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This month we take a look at recent Nimzo-Indian, Modern Benoni and Queen’s Indian games, including another outing for Rapport’s favourite 4 g3 Bb7 Queen’s Indian, a solid line that he somehow makes exciting!

Download PGN of March ’17 Nimzo and Benoni games

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Queen’s Indian: 4 g3 Bb7 5 Bg2 Bb4+ [E16]

4 g3 Bb7 5 Bg2 Bb4+ 6 Bd2 a5:

Last month we saw Rapport playing 5...Be7 6 0-0 0-0 7 Nc3 Ne4 (against So and Aronian at Wijk aan Zee), but recently he’s also been playing 5...Bb4+ 6 Bd2 a5. This is another solid line for Black, but there’s always life in a position if both sides commit to playing for a win, as they certainly did in the entertaining game Ding Liren - Rapport, R.

Queen’s Indian: 4 a3 c5 [E12]

4 a3 Ba6 5 Qc2 c5 6 d5 exd5 7 cxd5:

This is a position we’ve seen a few times before, and typically Black chooses 7...g6 and a Benoni-type set-up. Instead 7...Bb7 aims to win a pawn in a similar way to the 4 g3 Ba6 5 Qc2 gambit. However, the small difference in the variations (a3 instead of g3) favours White after 8 e4! - see the game Artemiev, V - Petrosyan, M for analysis.

Modern Benoni: 6 Nf3 g6 7 Bf4 a6 [A61]

7 Bf4 a6 8 Nd2!?:

White normally responds to 7...a6 with 8 a4, but 8 Nd2!? remains an effective surprise weapon and an awkward move for Black to face. It’s easy for Black to get into trouble if he doesn’t know his stuff, and still very playable for White even if Black is prepared. See Sargissian, G - Ponomariov, R for an update on this line.

Modern Benoni: Fianchetto Variation: 9...Re8 [A62]

7 g3 Bg7 8 Bg2 0-0 9 0-0 Re8 10 Bf4 Bf5!?:

10...Bf5 is still a fairly new idea, and it’s one we’ve covered before. After 11 Nh4 Black has played 11...Bc8 inviting White to find a better move than 12 Nf3 (see Georgiadis-Bok in the archives). However, in a recent game Black instead came up with the novelty 11...Bg4!?. What is Black’s idea after the obvious response 12 h3 here? Find out in Feller, S - Donchenko, A.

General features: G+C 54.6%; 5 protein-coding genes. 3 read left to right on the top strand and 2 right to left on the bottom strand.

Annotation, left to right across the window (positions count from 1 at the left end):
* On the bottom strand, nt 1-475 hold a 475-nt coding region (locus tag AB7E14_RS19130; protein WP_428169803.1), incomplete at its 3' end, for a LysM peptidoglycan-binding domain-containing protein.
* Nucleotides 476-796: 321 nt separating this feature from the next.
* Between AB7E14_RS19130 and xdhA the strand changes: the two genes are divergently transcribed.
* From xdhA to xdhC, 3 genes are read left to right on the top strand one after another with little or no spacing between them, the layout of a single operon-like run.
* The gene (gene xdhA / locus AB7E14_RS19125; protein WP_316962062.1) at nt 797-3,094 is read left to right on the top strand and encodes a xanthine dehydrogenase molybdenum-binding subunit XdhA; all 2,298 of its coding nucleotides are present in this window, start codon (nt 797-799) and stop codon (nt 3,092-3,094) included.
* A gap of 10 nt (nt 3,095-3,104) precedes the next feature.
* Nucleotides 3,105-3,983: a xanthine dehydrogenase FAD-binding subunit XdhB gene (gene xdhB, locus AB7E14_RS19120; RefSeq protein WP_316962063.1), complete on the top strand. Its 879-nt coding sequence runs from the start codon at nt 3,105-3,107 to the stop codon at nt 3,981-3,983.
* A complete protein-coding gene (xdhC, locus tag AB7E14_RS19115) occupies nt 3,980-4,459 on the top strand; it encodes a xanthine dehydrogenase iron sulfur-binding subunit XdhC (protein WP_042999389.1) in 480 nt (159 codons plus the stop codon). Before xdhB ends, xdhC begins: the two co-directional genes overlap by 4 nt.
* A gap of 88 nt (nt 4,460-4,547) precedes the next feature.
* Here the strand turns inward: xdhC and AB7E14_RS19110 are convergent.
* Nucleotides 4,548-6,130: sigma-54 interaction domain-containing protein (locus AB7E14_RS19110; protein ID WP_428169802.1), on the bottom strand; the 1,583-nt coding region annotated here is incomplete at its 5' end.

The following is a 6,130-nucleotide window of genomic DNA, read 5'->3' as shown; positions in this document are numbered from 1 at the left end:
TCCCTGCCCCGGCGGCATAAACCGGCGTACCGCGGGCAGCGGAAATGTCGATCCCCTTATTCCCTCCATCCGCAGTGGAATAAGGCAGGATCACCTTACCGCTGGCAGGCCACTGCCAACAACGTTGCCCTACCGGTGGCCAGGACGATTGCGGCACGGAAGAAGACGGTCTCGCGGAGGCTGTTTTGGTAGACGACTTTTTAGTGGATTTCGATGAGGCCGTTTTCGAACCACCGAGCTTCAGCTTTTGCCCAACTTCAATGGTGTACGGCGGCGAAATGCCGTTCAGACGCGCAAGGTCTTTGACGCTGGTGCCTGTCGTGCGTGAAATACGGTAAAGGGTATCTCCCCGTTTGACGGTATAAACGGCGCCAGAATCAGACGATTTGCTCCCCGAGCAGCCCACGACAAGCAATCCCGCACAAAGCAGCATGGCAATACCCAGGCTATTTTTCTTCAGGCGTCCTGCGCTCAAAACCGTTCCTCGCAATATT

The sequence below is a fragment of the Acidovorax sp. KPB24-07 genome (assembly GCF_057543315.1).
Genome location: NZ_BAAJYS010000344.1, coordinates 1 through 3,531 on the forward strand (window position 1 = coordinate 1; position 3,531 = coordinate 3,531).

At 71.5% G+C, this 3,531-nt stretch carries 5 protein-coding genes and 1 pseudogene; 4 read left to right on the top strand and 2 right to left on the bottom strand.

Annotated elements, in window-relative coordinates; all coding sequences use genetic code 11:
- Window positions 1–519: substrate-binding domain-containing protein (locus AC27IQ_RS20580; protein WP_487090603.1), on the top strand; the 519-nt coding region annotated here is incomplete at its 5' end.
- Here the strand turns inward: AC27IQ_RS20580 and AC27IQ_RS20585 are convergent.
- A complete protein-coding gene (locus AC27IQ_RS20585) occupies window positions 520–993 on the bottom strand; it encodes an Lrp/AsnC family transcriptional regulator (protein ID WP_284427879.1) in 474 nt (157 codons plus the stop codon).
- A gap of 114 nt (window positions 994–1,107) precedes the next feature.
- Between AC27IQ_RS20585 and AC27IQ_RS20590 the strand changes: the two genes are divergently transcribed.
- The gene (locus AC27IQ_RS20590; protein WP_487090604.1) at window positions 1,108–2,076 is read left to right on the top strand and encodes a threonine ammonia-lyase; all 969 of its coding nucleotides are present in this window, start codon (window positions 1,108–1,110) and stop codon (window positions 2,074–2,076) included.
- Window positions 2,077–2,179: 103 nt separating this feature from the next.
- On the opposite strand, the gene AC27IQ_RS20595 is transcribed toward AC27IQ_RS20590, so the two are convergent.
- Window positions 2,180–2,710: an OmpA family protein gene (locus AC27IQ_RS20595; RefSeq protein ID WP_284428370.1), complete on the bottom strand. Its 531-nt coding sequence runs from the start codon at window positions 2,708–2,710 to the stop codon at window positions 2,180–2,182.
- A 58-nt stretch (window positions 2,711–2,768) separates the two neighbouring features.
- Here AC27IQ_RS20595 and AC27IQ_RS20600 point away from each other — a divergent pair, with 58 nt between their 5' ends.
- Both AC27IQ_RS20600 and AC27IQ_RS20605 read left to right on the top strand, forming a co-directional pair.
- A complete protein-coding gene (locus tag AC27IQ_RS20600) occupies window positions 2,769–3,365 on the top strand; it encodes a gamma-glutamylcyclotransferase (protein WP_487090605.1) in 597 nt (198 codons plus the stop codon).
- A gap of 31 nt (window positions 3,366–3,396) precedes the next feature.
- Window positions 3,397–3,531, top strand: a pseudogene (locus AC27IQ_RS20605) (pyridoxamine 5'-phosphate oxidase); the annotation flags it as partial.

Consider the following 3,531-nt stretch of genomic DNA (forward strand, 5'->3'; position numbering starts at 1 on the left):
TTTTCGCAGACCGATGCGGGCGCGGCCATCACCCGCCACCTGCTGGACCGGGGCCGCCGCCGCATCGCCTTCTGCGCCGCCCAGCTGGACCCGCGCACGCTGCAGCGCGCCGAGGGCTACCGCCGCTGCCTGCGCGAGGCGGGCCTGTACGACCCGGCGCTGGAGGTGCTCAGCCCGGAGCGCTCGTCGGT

Nimzo-Indian: 4 Qc2 0-0 5 e4 d5 [E32]

4 Qc2 0-0 5 e4 d5 6 e5 Ne4 7 Bd3 c5 8 Nge2:

8 Nge2 normally transposes to the main line after 8...cxd4 9 Nxd4 Nd7, but it has been overtaken in recent years by 8 Nf3 which reduces Black’s options. I didn’t realise until now that one of these options is 8...Nxf2!? See the game Mohammad, N - Yatzenko, A for analysis of this intriguing move.

Nimzo-Indian: 4 Qc2 d5 5 cxd5 exd5 6 Bg5 h6 [E35]

4 Qc2 d5 5 cxd5 exd5 6 Bg5 h6 7 Bh4:

In recent years 7...c5 8 dxc5 0-0 9 e3 Be6 has been shown to be a good alternative to the ultra-sharp main line beginning with 8...g5, but it seems that Black has further options. In a recent game Black delayed ...c5 in favour of 7...0-0 8 e3 Be6 which looks like another perfectly reasonable choice. See Lalith, B - Abdusattorov, N for details.

Nimzo-Indian: Karpov Variation [E54]

4 e3 0-0 5 Bd3 c5 6 Nf3 d5 7 0-0 cxd4 8 exd4 dxc4 9 Bxc4 b6 10 Qb3!?:

10 Qb3 more or less forces Black to capture on c3 immediately, something he would otherwise not do. The price White pays for this is a misplaced queen on b3. After 10...Bxc3 11 bxc3, we’ve previously covered 11...Bb7, but 11...Nc6!, as played in the recent game Landa, K - Inarkiev, E, looks like an improvement. Overall 10 Qb3 shouldn’t worry Black theoretically, but it’s not bad as a surprise weapon.

Till next time, John

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